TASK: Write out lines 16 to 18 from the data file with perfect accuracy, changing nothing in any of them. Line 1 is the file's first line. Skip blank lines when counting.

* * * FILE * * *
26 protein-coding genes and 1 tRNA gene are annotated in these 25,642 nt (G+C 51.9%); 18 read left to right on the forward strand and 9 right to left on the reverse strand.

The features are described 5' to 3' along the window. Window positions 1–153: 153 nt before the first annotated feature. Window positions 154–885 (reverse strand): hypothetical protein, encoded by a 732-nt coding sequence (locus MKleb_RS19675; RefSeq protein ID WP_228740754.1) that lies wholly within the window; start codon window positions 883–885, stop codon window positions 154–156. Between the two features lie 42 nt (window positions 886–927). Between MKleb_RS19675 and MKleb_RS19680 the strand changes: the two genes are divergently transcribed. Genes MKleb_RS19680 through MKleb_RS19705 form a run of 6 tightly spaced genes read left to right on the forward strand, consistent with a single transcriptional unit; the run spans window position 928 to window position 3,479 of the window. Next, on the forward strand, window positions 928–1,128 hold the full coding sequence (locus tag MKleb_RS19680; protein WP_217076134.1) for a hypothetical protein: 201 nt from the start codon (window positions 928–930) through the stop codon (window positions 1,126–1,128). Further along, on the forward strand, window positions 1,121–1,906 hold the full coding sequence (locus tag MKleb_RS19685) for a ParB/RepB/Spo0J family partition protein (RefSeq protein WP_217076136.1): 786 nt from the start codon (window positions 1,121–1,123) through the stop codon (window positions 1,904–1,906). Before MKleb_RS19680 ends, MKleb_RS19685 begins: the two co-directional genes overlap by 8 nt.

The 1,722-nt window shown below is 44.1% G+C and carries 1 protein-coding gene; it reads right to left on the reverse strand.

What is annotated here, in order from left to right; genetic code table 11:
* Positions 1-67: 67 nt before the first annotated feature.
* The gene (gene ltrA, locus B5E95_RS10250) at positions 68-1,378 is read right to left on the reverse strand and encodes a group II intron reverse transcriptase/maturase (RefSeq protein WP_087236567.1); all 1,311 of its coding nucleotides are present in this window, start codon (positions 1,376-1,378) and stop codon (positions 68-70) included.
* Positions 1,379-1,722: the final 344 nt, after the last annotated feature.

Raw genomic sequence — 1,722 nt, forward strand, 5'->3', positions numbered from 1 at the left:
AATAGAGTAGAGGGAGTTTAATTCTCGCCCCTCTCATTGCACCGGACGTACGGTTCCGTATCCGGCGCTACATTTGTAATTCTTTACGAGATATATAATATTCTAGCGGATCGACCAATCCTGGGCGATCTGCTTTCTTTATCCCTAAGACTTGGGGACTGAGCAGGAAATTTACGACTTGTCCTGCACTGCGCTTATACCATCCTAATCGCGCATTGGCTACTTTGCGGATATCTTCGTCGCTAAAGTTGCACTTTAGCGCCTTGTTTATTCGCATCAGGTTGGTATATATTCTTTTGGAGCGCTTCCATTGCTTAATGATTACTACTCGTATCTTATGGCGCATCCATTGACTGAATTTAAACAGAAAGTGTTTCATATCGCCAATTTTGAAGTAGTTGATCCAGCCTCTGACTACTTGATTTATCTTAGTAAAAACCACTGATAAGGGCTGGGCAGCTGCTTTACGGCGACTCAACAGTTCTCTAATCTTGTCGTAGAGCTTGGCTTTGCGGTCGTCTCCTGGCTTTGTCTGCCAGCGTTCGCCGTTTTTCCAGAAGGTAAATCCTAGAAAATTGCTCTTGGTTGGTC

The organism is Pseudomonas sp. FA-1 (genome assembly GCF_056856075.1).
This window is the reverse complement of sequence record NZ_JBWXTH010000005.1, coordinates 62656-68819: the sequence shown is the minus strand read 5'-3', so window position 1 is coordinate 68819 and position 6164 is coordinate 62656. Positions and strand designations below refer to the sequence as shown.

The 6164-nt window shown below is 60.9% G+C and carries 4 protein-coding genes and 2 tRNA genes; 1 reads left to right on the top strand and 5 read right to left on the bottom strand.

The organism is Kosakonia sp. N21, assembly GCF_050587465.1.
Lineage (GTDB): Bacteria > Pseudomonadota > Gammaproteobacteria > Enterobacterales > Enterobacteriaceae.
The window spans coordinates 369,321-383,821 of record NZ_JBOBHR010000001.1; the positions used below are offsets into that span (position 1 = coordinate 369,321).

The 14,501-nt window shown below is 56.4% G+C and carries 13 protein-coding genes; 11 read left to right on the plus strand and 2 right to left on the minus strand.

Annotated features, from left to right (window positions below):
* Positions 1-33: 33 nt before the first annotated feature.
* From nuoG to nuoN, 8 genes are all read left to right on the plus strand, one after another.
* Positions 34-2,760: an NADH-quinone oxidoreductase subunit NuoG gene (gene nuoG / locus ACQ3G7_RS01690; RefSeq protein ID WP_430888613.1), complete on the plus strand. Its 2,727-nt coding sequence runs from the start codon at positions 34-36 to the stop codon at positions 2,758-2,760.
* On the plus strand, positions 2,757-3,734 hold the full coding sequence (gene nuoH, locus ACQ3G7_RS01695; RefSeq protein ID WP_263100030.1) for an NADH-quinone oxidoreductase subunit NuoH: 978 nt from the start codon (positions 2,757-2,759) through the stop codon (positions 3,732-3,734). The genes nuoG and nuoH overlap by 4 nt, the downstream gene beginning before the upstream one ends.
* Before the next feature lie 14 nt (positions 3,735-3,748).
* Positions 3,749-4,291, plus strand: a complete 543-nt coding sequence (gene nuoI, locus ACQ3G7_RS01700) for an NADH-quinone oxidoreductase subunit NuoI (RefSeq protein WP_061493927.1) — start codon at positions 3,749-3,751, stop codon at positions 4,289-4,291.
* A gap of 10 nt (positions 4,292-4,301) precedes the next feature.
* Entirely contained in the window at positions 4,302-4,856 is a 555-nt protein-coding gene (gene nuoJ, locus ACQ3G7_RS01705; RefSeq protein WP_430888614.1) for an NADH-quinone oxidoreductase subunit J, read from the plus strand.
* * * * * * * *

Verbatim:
The 14,501-nt window shown below is 56.4% G+C and carries 13 protein-coding genes; 11 read left to right on the plus strand and 2 right to left on the minus strand.

Annotated features, from left to right (window positions below):
* Positions 1-33: 33 nt before the first annotated feature.